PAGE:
Technology provides efficiencies and consistencies, as well as cost savings as we grow once those solutions are in place and are understood. These technologies help our expert communities, which help the sites set goals for their various activities (research, quality, etc.) to address important issues consistently.
Our goal is to operate our labs efficiently and effectively and to the highest quality compliance requirements. An FDA inspector once told me that he sees the QC lab as the last line of defense; if the QC lab has issues, there are likely much larger concerns. If the lab is operating perfectly, however, there is much less likelihood of quality issues existing in the plant.
DA: How does a CDMO go about differentiating itself on the basis of its quality culture and systems, and how do they project that outwardly?
JS: First, we should separate internal pharma manufacturing sites within Big Pharma companies from external service providers. Internal manufacturing groups have just one customer with one uniform set of processes and procedures and documentation requirements. External CDMOs with multiple customers must have adaptable quality systems that are both easily understood and easy to present to customers during audits. In addition, the way the audit is conducted and the individuals involved is really important to establishing the client’s perception of your operations.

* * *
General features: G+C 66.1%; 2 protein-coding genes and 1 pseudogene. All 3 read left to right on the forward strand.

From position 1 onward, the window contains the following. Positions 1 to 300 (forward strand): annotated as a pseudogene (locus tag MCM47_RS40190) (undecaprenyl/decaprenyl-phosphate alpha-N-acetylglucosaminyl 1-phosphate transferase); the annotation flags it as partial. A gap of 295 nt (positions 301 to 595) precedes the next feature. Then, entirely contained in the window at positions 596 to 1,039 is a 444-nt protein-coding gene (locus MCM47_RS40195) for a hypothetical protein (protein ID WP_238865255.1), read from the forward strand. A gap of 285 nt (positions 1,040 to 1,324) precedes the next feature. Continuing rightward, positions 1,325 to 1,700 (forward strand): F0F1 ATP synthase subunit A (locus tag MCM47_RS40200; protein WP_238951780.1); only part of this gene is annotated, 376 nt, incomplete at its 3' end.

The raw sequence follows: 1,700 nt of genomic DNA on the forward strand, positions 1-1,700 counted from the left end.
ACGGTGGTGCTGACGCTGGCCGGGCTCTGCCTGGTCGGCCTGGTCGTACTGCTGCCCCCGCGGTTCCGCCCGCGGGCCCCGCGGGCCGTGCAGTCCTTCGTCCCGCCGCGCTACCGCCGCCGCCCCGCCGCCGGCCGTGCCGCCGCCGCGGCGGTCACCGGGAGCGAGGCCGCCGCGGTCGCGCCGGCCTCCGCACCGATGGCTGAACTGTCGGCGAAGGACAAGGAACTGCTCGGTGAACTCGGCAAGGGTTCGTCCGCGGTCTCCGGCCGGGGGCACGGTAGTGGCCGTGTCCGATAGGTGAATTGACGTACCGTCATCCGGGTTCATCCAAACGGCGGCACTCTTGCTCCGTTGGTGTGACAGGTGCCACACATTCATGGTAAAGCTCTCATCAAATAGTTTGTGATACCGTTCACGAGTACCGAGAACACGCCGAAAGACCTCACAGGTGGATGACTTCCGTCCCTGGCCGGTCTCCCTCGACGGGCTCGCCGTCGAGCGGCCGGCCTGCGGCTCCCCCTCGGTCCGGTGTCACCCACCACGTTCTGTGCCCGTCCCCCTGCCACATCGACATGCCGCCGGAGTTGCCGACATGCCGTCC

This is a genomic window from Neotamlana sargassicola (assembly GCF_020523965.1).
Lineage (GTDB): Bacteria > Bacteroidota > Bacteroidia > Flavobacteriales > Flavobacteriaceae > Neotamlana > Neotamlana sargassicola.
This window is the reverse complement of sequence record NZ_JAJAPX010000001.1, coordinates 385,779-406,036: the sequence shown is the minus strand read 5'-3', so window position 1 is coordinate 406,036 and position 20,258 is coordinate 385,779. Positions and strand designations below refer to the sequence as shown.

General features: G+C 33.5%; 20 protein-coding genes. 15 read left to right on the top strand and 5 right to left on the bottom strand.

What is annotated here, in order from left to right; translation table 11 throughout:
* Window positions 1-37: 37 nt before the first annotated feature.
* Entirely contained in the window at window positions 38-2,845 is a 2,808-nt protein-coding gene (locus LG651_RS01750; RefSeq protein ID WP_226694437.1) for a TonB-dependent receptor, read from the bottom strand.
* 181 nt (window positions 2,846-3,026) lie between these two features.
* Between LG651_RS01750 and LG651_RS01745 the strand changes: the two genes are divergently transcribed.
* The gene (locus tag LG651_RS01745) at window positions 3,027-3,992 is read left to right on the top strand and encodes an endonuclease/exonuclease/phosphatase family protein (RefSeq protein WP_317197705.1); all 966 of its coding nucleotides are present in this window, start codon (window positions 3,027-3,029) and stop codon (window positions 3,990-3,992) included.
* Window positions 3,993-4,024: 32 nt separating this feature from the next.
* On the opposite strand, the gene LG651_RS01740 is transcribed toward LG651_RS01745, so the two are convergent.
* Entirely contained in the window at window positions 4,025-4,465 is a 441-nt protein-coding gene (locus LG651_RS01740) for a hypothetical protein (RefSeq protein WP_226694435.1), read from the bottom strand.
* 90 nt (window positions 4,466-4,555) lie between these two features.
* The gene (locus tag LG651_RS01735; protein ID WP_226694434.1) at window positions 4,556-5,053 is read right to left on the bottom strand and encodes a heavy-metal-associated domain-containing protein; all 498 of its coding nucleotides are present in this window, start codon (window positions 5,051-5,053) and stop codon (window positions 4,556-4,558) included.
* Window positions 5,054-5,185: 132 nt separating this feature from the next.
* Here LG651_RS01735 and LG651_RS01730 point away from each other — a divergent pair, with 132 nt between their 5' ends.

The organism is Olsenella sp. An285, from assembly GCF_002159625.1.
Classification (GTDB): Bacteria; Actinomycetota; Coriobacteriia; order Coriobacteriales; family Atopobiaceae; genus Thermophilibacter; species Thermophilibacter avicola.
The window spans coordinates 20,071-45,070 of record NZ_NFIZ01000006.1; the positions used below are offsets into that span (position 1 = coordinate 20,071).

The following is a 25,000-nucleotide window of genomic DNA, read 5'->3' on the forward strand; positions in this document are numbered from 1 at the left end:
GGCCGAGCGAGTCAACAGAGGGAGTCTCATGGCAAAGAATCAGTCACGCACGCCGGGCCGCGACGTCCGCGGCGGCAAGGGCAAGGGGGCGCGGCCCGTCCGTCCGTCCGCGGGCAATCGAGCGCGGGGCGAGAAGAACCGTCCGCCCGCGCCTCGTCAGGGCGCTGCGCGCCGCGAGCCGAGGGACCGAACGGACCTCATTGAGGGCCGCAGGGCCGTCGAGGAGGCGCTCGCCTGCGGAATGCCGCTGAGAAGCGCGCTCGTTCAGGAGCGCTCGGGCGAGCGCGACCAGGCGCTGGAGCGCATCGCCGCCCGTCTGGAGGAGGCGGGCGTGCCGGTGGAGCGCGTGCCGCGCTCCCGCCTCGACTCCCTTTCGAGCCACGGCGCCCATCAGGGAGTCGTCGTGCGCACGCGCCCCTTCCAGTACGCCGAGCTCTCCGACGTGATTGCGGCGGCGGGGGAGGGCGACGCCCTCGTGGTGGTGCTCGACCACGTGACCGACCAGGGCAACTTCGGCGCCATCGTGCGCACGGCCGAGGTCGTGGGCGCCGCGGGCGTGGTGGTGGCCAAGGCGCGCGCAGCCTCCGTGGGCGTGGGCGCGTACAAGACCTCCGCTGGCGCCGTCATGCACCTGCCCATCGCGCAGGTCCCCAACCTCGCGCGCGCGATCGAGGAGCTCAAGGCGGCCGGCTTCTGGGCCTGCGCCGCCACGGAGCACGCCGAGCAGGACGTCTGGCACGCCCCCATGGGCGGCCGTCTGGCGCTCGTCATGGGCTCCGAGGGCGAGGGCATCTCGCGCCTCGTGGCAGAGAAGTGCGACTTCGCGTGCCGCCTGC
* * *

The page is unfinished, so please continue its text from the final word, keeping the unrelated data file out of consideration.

You want to have individuals representative of your entire group in the audit explaining to the customer how you approach quality. You need to have lab staff, operations teams, and supply people in the room, all understanding the customer’s concerns and responding appropriately with a strong awareness of regulatory requirements and the customer’s expectations. The perception is established at that quality audit regardless of the output, and that perception spreads throughout the client’s company.
DB: One of the things TriRx does better than CDMOs I dealt with back when I was with Big Pharma is treating every single client as if that customer is the only client from a compliance/quality standpoint. Our team is also very transparent with our clients in that, if we have an issue, even though we resolve it quickly, we also immediately get them involved and let them know what we’re doing with their product. That approach has really paid off for us.